No Nuts for Me ~ Food Allergies

And tonight’s ingredient for the 30 minute cooking challenge is…

Ben held his breath; he had come so far in master kids chef. Tonight was the grand final. He had spent months on the competition whipping up the most fantastic meals and tonight was his time to shine. Ben was up against Sue; she was a fantastic cook from Thailand who always impressed the judges with her spicy Asian delights.

“Peanuts!!!!”

Ben’s heart sunk. He knew that Sue was incredible at cooking with peanuts and even worse… he was allergic to them!

His mind races rapidly back to his 6th birthday at school.

Ben’s classmates were joyfully singing happy birthday to Ben as the Mrs Honey brought out an extravagant racecar cake for him. Ben’s mum had baked him the cake the night before because she knew this cake was his favorite.

Mrs Honey cut the cake into even pieces and within minutes the whole cake had been wolfed down.

Ben went to the schoolyard to play with his friends, now all even more full of energy. A few minutes later Ben noticed that his skin was itchy and had broken out into a red rash and his face began to swell. He began to scratch and cry and Mrs Honey rushed out to the schoolyard. Mrs Honey had already called Ben’s mum who picked him up straight away and took him to the doctor.

“I see it is your birthday young man, Happy Birthday Ben! Mr name is Dr Jude”.

Ben’s mum quickly recounted the story to Dr Jude and he performed a quick examination.

“It looks like you have developed a reaction to your birthday cake Ben! This is what we call a food allergy. Food allergies happen when our body’s immune system mounts an immune response to a specific part of food. Normally our immune system provides our body with a protective mechanism against bugs but sometimes it can get a little out of hand and protect against things that is doesn’t need to – like birthday cake! Often the immune response is mediated by a little protein in your blood called IgE.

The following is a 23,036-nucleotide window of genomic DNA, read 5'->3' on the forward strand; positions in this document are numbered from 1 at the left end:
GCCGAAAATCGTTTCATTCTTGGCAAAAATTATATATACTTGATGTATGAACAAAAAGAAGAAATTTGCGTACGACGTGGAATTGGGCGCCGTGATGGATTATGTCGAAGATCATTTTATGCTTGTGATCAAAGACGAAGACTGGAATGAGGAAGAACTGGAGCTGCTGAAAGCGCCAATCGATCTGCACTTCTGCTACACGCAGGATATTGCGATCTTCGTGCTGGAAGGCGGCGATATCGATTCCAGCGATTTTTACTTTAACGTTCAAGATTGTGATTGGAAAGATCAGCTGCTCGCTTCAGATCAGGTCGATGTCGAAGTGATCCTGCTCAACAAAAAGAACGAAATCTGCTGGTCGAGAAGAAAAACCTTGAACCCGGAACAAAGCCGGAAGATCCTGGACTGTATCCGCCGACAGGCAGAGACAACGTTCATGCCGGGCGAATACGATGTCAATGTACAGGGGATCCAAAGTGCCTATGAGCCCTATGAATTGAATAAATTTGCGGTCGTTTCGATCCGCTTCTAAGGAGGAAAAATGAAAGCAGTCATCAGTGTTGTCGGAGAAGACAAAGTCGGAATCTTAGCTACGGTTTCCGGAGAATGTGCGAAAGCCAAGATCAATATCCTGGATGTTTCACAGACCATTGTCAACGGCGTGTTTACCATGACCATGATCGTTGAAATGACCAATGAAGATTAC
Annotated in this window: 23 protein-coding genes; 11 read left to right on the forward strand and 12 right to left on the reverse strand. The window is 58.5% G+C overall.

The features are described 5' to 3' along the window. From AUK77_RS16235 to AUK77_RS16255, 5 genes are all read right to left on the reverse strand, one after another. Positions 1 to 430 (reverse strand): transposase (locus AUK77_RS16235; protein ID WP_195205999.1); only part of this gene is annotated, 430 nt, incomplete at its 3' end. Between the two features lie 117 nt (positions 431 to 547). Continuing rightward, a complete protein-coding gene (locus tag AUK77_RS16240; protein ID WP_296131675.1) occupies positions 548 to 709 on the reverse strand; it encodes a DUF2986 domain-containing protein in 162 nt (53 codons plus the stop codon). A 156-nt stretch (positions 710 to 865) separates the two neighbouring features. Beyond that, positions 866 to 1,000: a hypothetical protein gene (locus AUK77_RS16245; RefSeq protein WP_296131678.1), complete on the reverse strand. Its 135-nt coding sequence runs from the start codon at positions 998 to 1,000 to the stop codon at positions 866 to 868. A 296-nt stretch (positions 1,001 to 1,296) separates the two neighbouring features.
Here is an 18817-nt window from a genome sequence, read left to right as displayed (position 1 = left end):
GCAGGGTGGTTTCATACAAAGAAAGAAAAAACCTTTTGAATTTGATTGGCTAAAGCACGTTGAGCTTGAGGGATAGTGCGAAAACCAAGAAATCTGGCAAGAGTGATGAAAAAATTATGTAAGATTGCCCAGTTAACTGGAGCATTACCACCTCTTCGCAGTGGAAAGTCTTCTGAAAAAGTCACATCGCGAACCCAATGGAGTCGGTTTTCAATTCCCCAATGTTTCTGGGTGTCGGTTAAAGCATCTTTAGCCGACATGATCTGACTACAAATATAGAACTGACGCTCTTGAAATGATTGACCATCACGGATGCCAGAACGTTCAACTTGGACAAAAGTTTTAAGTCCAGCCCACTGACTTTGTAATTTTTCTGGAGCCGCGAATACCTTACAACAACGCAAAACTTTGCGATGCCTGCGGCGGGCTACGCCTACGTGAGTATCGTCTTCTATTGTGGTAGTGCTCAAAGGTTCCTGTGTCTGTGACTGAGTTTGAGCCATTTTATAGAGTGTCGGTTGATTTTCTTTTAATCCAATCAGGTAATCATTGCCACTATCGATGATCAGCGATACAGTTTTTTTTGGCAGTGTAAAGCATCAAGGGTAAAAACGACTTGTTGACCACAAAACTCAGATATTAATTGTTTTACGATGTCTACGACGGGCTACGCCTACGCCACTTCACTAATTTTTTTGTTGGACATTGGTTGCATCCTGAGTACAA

First things first I will give you a medicine called an anti histamine which will stop you feeling itchy.” Ben took the medicine and soon he felt much better.

Avoiding allergic triggers is a very important part of managing your feed allergy. In order for me to confirm which substances you are allergic to, I would like to perform an allergy skin prick test. You will need to come back to see me again in a few days because the anti histamine will interfere with the results.

The skin prick test involves me cleaning the skin on your back or forearm with alcohol, and using a tiny needle to drop a small amount of allergen into your skin. I will test a wide variety of allergens. If you are allergic to one of the tested allergens, a small itchy lump known as a wheal will appear within 15-20 minutes.

This test may be slightly uncomfortable but is usually well tolerated. The local swelling will get better within an hour.”

Ben and his mother returned a few days later for the skin prick test. Twenty minutes after Dr Rudy had tested the allergens Ben developed a wheal to the peanut allergen.

“We have your answer”, Dr Rudy pronounced confidently, “you have a food allergy to peanuts”.

Ben and his mother were relieved that they had found what caused Ben’s problem.

“The treatment for this food allergy is to completely avoid peanuts. I would advise that you let your school know so in future, baked goods wont make your allergy play up again. I will also develop a management plan for you. If you develop a mild reaction to peanuts again with a rash and itchy skin, take some antihistamine medications. If your face swells and you become short of breath and wheezy you will need some adrenaline in the form of an Epipen. I will ensure you always have this on you and I will arrange for my allergy nurse to teach you how to use it. “

Ben began to sweat on stage at the master kids chef competition. He checked his pocket and noticed that his Epipen was not in there. He knew that if he cooked with the peanuts he would definitely become itchy and short of breath again. Ben had no choice but to tell the judges that he could not cook with the peanuts.

The judges took to this very well and changed the 30-minute cooking changed ingredient to salmon.

“Ready, set, go!” The judges called out and Ben and Sue began to swiftly prepare their meals. At the end of the thirty minutes Ben had made the most beautiful salmon tartare and Sue had whipped up a delicious red salmon curry.

Ben’s tartare impressed the judge’s palates and he was announced winner of the master kids chef competition! Ben was so relieved that his food allergy did not hold him back from his dream of being the best 6-year-old cook in his country!

Anna Waldie

For more information about food allergies:

Australasian Society for Immunology and Allergy

Allergy UK


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